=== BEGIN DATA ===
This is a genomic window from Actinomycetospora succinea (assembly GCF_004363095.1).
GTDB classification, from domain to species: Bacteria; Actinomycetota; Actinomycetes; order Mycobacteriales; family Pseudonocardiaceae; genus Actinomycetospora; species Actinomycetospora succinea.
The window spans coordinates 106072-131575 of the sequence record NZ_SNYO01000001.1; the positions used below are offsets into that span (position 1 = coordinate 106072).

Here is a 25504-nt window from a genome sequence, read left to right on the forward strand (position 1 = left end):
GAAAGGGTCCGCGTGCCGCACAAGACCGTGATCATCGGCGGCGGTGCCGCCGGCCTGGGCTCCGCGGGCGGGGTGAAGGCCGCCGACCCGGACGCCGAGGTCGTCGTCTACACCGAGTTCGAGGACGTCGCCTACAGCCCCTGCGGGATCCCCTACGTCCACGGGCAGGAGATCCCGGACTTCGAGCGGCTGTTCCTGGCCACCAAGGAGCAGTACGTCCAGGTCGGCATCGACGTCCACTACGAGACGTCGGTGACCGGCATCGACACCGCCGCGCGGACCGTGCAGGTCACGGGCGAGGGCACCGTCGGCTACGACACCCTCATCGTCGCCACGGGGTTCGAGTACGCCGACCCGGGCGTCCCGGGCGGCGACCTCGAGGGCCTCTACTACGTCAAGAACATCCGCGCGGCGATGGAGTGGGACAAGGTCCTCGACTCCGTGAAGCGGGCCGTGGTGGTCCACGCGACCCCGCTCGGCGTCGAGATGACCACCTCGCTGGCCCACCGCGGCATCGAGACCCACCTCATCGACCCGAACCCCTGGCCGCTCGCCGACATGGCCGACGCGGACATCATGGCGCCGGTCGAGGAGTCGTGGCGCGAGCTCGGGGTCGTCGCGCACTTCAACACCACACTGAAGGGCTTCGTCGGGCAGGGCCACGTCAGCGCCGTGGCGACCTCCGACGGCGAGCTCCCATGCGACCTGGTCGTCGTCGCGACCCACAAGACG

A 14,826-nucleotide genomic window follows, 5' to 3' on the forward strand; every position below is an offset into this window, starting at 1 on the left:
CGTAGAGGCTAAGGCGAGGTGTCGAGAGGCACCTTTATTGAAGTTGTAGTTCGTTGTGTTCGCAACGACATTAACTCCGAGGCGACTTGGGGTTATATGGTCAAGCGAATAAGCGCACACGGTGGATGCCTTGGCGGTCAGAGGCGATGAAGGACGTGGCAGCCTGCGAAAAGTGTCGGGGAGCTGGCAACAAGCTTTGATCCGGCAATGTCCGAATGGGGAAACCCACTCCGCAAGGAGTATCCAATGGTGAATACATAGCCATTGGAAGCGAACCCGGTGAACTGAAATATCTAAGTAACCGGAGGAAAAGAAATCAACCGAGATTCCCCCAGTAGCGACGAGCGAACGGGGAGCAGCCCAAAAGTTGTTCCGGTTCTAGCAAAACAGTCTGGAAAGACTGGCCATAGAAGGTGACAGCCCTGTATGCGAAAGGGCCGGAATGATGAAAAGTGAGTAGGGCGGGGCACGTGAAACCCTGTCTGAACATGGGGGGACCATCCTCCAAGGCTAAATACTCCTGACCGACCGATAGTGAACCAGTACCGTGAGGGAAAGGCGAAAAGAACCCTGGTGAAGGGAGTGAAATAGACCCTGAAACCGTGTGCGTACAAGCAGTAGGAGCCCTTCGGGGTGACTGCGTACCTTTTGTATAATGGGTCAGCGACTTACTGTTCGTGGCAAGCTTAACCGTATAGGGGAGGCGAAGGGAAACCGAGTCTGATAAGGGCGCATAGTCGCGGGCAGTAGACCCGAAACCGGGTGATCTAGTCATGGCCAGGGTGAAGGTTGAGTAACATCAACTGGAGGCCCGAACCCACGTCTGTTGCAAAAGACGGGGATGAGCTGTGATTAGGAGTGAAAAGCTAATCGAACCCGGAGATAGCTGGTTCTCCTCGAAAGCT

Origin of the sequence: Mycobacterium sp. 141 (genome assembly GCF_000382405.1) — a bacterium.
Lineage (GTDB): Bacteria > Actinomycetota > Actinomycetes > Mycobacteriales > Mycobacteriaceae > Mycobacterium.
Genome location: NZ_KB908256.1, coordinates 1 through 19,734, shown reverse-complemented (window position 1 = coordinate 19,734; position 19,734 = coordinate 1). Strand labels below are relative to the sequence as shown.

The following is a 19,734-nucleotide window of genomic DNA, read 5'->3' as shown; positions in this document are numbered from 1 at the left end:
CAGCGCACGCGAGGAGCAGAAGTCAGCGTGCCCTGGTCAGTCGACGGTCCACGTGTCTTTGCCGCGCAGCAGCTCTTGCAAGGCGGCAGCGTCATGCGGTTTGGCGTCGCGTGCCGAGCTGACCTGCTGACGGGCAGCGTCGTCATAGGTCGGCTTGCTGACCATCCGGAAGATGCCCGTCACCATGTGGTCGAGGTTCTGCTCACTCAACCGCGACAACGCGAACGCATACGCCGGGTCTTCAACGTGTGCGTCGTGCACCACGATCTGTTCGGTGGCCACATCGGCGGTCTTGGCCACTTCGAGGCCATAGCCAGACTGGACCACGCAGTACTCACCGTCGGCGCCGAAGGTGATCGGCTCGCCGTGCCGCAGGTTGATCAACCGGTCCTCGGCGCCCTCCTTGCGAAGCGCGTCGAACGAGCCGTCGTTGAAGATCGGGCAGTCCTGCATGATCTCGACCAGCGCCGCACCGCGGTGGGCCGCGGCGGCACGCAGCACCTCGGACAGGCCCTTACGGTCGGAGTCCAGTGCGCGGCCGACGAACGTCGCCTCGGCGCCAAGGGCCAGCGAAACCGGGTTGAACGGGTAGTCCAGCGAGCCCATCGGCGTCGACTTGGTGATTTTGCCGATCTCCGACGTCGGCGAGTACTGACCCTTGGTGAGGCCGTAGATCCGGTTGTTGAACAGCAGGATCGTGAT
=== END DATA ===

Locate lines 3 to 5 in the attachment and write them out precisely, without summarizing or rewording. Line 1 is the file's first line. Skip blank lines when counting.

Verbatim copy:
The window spans coordinates 106072-131575 of the sequence record NZ_SNYO01000001.1; the positions used below are offsets into that span (position 1 = coordinate 106072).

Here is a 25504-nt window from a genome sequence, read left to right on the forward strand (position 1 = left end):
GAAAGGGTCCGCGTGCCGCACAAGACCGTGATCATCGGCGGCGGTGCCGCCGGCCTGGGCTCCGCGGGCGGGGTGAAGGCCGCCGACCCGGACGCCGAGGTCGTCGTCTACACCGAGTTCGAGGACGTCGCCTACAGCCCCTGCGGGATCCCCTACGTCCACGGGCAGGAGATCCCGGACTTCGAGCGGCTGTTCCTGGCCACCAAGGAGCAGTACGTCCAGGTCGGCATCGACGTCCACTACGAGACGTCGGTGACCGGCATCGACACCGCCGCGCGGACCGTGCAGGTCACGGGCGAGGGCACCGTCGGCTACGACACCCTCATCGTCGCCACGGGGTTCGAGTACGCCGACCCGGGCGTCCCGGGCGGCGACCTCGAGGGCCTCTACTACGTCAAGAACATCCGCGCGGCGATGGAGTGGGACAAGGTCCTCGACTCCGTGAAGCGGGCCGTGGTGGTCCACGCGACCCCGCTCGGCGTCGAGATGACCACCTCGCTGGCCCACCGCGGCATCGAGACCCACCTCATCGACCCGAACCCCTGGCCGCTCGCCGACATGGCCGACGCGGACATCATGGCGCCGGTCGAGGAGTCGTGGCGCGAGCTCGGGGTCGTCGCGCACTTCAACACCACACTGAAGGGCTTCGTCGGGCAGGGCCACGTCAGCGCCGTGGCGACCTCCGACGGCGAGCTCCCATGCGACCTGGTCGTCGTCGCGACCCACAAGACG